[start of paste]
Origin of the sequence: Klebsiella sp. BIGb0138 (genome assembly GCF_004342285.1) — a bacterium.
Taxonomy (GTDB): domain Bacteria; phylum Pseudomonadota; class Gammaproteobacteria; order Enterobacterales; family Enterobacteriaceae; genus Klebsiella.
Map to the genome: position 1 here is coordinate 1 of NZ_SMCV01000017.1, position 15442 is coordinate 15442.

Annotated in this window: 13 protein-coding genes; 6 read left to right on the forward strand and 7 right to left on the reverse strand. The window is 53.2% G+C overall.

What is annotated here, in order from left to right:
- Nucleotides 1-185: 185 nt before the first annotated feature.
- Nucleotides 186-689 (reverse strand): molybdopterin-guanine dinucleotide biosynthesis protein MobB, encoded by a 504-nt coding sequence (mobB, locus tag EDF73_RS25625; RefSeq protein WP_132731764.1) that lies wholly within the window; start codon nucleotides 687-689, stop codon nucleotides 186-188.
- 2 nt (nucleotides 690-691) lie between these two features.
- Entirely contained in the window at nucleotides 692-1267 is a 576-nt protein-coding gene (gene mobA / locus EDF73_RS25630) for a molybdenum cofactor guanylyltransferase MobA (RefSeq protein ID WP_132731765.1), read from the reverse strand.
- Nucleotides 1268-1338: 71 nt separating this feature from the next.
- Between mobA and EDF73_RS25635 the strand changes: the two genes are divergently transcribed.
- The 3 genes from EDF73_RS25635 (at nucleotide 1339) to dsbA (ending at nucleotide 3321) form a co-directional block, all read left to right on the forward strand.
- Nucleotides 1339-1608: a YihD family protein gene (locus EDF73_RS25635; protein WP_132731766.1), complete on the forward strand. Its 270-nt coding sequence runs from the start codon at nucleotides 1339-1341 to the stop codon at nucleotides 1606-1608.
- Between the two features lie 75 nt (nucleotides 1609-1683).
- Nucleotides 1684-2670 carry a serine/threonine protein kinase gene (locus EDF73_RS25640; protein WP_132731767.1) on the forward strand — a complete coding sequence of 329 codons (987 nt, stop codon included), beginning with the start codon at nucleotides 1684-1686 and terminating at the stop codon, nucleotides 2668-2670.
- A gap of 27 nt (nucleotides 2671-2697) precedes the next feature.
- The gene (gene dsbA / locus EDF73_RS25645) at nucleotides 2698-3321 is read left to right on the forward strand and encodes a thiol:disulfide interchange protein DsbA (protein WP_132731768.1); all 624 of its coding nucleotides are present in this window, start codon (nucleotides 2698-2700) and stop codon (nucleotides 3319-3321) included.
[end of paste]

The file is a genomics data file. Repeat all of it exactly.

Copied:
Origin of the sequence: Klebsiella sp. BIGb0138 (genome assembly GCF_004342285.1) — a bacterium.
Taxonomy (GTDB): domain Bacteria; phylum Pseudomonadota; class Gammaproteobacteria; order Enterobacterales; family Enterobacteriaceae; genus Klebsiella.
Map to the genome: position 1 here is coordinate 1 of NZ_SMCV01000017.1, position 15442 is coordinate 15442.

Annotated in this window: 13 protein-coding genes; 6 read left to right on the forward strand and 7 right to left on the reverse strand. The window is 53.2% G+C overall.

What is annotated here, in order from left to right:
- Nucleotides 1-185: 185 nt before the first annotated feature.
- Nucleotides 186-689 (reverse strand): molybdopterin-guanine dinucleotide biosynthesis protein MobB, encoded by a 504-nt coding sequence (mobB, locus tag EDF73_RS25625; RefSeq protein WP_132731764.1) that lies wholly within the window; start codon nucleotides 687-689, stop codon nucleotides 186-188.
- 2 nt (nucleotides 690-691) lie between these two features.
- Entirely contained in the window at nucleotides 692-1267 is a 576-nt protein-coding gene (gene mobA / locus EDF73_RS25630) for a molybdenum cofactor guanylyltransferase MobA (RefSeq protein ID WP_132731765.1), read from the reverse strand.
- Nucleotides 1268-1338: 71 nt separating this feature from the next.
- Between mobA and EDF73_RS25635 the strand changes: the two genes are divergently transcribed.
- The 3 genes from EDF73_RS25635 (at nucleotide 1339) to dsbA (ending at nucleotide 3321) form a co-directional block, all read left to right on the forward strand.
- Nucleotides 1339-1608: a YihD family protein gene (locus EDF73_RS25635; protein WP_132731766.1), complete on the forward strand. Its 270-nt coding sequence runs from the start codon at nucleotides 1339-1341 to the stop codon at nucleotides 1606-1608.
- Between the two features lie 75 nt (nucleotides 1609-1683).
- Nucleotides 1684-2670 carry a serine/threonine protein kinase gene (locus EDF73_RS25640; protein WP_132731767.1) on the forward strand — a complete coding sequence of 329 codons (987 nt, stop codon included), beginning with the start codon at nucleotides 1684-1686 and terminating at the stop codon, nucleotides 2668-2670.
- A gap of 27 nt (nucleotides 2671-2697) precedes the next feature.
- The gene (gene dsbA / locus EDF73_RS25645) at nucleotides 2698-3321 is read left to right on the forward strand and encodes a thiol:disulfide interchange protein DsbA (protein WP_132731768.1); all 624 of its coding nucleotides are present in this window, start codon (nucleotides 2698-2700) and stop codon (nucleotides 3319-3321) included.